In the world of ultra-low-cost carriers, few companies do things as cheaply as American-based Spirit Airlines. But that doesn’t stop others from trying. For example, American Airlines recently pledged to more aggressively compete with carriers such as Spirit in order to be more attractive to infrequent flyers. The question is, can traditional carriers like American really compete? Apparently so. The most recent performance report from Spirit suggests it is facing very stiff competition from its more traditional competitors.
Despite Spirit beating expectations in the third quarter, CEO Ben Baldanza and CFO Ted Christie used the occasion of their third quarter earnings call to talk about challenges the company is facing. Among those challenges are pricing pressures being faced at some of the airline’s best producing airports. Dallas is but one example. Traditional carriers have added capacity at Dallas, which has led to greater competition for passengers.
The challenges being faced by Spirit have led to lower stock prices and concerned investors. Spirit has lost about half its value in recent months. According to Baldanza and Christie, the company has no plans to issue overly optimistic estimates for 2016 and beyond; they say that pricing is too unstable at this point to accurately predict revenue or profit. However, Baldanza has pledged to continue making adjustments to ensure Spirit remains competitive.
Long-Term Strategies for Long-Term Growth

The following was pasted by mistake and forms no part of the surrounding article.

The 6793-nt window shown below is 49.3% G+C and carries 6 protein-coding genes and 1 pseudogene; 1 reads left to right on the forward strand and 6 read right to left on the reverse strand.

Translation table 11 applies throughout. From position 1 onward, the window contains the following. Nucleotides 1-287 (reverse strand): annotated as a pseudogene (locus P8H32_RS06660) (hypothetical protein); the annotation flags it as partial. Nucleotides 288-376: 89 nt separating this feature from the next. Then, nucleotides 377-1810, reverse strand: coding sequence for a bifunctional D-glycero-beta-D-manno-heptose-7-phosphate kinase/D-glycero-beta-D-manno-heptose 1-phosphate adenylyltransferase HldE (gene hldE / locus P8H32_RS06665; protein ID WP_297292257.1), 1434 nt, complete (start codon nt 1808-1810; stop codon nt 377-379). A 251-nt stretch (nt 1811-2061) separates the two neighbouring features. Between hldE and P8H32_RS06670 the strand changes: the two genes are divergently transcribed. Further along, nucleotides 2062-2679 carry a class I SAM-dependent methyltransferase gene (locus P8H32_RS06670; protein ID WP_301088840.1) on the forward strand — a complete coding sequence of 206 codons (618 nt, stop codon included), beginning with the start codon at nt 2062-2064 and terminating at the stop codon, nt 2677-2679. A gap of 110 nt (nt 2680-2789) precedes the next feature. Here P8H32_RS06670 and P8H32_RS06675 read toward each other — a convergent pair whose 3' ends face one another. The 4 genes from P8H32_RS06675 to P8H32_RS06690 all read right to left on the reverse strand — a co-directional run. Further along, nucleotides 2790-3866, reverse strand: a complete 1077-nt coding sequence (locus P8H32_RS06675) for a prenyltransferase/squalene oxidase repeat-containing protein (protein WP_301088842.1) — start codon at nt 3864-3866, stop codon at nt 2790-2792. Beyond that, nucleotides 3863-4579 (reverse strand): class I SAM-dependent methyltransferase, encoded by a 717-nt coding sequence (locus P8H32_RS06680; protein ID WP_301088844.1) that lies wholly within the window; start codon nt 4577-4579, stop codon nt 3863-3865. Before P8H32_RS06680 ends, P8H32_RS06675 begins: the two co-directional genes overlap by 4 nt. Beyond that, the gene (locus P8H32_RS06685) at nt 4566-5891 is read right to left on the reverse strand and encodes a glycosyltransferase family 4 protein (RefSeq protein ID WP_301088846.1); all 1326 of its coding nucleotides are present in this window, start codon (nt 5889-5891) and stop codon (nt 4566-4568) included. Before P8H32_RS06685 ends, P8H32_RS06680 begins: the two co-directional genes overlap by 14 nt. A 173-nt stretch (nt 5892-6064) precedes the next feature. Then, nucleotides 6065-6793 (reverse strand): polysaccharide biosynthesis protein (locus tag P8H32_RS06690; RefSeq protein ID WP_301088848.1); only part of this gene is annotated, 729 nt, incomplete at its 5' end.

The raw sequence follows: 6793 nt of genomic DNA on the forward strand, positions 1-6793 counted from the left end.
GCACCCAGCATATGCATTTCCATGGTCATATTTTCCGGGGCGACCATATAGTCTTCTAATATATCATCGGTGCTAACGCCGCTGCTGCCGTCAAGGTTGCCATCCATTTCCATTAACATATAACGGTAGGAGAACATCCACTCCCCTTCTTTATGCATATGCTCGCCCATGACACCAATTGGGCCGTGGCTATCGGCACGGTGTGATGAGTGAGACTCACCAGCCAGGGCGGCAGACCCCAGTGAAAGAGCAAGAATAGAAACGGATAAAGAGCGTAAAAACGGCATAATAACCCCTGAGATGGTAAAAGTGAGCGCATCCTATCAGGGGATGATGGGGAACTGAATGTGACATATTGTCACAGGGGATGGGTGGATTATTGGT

Baldanza believes the future of Spirit lies in implementing long-term strategies for long-term growth. He insists that every company in the airline industry undergoes short-term challenges that may affect stock price and the bottom line. He believes Spirit can overcome its current challenges and go on to become the carrier the executives want it to be.
In the company’s prepared third-quarter statement, Christie wrote, “our team did a great job managing costs during the quarter and we remain on target to deliver a full year 2015 Adjusted CASM ex-fuel decrease of approximately 6 percent year over year.” He went on to explain that, despite certain pressures related to equipment maintenance and leasing, Spirit was on track to reach cost-containment goals throughout its current growth cycle.
Spirit executives are hoping for growth between 15 and 20% in 2016, an ambitious goal for a carrier that consistently tops consumer complaint lists. The company saw its total per passenger flight revenue fall 13.1% year-on-year in the third quarter; ticket revenue alone fell 20.8% during the same period. The company also lost 1.2% in non-ticket and fee revenue.
Whether or not Spirit survives depends partly on the competition served up by more traditional carriers and partly on the company’s ability to provide more satisfactory service to their customers. Spirit has survived in an environment where most ultra-low-cost carriers fail within a short amount of time, and they expect to be around for years to come. Only time will tell if they actually pull it off.